How would other organizations help in the intervention? One, is to continue support and cooperation because these are civilian organizations. I think they shouldn’t be biased against the military activities. Everything is done to stabilize the situation so that peace can prevail and the rule of law. I believe that the agencies should cooperate, continue to cooperate and support the defense forces in the enforcement of the law during these civil disturbances.

I was some time back in northern Uganda. This was a situation of war, a post-conflict situation. I would pick an example from there. When the situation was hot, we had riots for over a week. During that time, an organization like ICRC can be very active, even on the radio to sensitize the population why they should obey the law, so the ICRC can participate in media to sensitize the population on how they should behave.

Then I think some of these claims that the military is high-handed would go down because the civil population would know that we are supposed to do this, we should not do this. If we see the military coming in, that means we’ve behaved maybe beyond a certain level that the police cannot handle. So, we need to back down and possibly have different avenues to address our problems.

Turning back now to Philippe and Steven. We’ve heard about the ICRC and external military involvement. At the end of the day, who needs to hear this message? And what would be the three top takeaways that you would like to share?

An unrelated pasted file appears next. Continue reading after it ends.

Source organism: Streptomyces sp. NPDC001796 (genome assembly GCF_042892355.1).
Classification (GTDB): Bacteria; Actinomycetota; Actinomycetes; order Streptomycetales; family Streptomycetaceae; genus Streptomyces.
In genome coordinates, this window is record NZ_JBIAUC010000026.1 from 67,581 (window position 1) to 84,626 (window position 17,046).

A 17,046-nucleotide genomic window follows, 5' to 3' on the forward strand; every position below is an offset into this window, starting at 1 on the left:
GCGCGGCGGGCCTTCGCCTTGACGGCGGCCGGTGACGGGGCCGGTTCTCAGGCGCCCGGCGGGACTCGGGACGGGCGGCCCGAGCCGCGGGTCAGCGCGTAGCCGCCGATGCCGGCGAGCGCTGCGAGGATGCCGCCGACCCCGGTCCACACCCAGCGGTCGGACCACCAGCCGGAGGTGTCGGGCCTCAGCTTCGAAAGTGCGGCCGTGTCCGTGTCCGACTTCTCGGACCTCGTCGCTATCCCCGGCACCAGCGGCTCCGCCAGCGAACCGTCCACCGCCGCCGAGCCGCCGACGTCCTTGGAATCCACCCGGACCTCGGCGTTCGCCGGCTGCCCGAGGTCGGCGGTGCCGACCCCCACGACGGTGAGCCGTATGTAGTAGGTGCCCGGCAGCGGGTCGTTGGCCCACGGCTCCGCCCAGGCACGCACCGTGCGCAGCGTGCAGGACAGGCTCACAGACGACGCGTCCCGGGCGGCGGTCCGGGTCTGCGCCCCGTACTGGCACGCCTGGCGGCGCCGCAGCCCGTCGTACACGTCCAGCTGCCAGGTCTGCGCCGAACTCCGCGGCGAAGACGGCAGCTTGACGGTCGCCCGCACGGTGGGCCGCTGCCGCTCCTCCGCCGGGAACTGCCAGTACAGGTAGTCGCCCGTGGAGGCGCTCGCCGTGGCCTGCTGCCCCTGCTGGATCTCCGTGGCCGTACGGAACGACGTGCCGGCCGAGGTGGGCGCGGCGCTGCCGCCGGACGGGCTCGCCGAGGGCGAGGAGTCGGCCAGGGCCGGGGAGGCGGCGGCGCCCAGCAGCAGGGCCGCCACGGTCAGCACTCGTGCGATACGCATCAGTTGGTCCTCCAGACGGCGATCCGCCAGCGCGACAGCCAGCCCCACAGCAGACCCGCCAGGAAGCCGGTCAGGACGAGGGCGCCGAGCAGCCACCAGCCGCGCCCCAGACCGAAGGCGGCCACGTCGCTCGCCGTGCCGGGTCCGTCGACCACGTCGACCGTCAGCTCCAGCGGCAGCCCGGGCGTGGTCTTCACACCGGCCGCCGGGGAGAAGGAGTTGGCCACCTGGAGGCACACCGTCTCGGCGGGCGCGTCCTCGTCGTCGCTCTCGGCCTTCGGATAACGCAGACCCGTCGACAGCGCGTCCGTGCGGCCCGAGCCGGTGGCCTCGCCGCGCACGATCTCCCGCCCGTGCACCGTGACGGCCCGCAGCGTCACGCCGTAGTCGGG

Stephen: From my point of view, certainly military commanders are the real target audience, and those from battalion of commanders of about 500 to company of 100 and down to a platoon of about 30 troops, because they are the people who are effectively responsible for the actions of their troops.

And, of course, as you say, ICRC folk need to understand what the troops are taking on. I also hope it’s appropriate for law enforcement officers and police officers, because I think it’s written in a way that it’s straightforward, and it highlights the principles. I think it’s relevant for them.

The three top takeaways. Well, firstly, it’s different. The difference of operating from combat to law enforcement operations is so very different. And that’s the really important takeaway.

The second one is it’s complex, and in the sense that it’s scaling down from combat, therefore it’s more straightforward. That’s nonsense. It’s really difficult for commanders and it’s really difficult for soldiers under their command to understand the rules governing the use of force, the whole business of the escalation of force, the carriage of weapons, all this sort of thing. And that’s the second takeaway.

And the final one. I heard Susan talking about the value of training there. And I really emphasize the use of talking through different scenarios. I found this with my soldiers. They didn’t want to see what was written down. They want to talk about what it means on the ground when they’re confronted by a particular situation.